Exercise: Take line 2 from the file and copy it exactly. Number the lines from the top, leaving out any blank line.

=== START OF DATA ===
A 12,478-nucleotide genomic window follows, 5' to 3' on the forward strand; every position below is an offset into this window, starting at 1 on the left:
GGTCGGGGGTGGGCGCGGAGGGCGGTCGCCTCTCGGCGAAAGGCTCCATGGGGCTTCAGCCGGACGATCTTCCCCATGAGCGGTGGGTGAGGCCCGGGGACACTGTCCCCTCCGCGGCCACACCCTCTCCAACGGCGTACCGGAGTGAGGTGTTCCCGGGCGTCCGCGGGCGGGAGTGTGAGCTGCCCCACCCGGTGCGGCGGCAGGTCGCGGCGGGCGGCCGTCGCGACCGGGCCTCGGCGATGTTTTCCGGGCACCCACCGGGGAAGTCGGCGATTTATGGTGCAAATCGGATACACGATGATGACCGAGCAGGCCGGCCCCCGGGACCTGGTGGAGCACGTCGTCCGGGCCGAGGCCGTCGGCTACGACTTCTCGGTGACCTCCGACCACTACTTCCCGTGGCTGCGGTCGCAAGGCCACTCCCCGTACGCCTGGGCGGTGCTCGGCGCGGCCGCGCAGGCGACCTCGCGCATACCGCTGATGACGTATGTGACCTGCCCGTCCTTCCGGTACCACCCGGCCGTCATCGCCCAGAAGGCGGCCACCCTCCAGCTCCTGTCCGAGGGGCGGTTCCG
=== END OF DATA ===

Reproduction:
GGTCGGGGGTGGGCGCGGAGGGCGGTCGCCTCTCGGCGAAAGGCTCCATGGGGCTTCAGCCGGACGATCTTCCCCATGAGCGGTGGGTGAGGCCCGGGGACACTGTCCCCTCCGCGGCCACACCCTCTCCAACGGCGTACCGGAGTGAGGTGTTCCCGGGCGTCCGCGGGCGGGAGTGTGAGCTGCCCCACCCGGTGCGGCGGCAGGTCGCGGCGGGCGGCCGTCGCGACCGGGCCTCGGCGATGTTTTCCGGGCACCCACCGGGGAAGTCGGCGATTTATGGTGCAAATCGGATACACGATGATGACCGAGCAGGCCGGCCCCCGGGACCTGGTGGAGCACGTCGTCCGGGCCGAGGCCGTCGGCTACGACTTCTCGGTGACCTCCGACCACTACTTCCCGTGGCTGCGGTCGCAAGGCCACTCCCCGTACGCCTGGGCGGTGCTCGGCGCGGCCGCGCAGGCGACCTCGCGCATACCGCTGATGACGTATGTGACCTGCCCGTCCTTCCGGTACCACCCGGCCGTCATCGCCCAGAAGGCGGCCACCCTCCAGCTCCTGTCCGAGGGGCGGTTCCG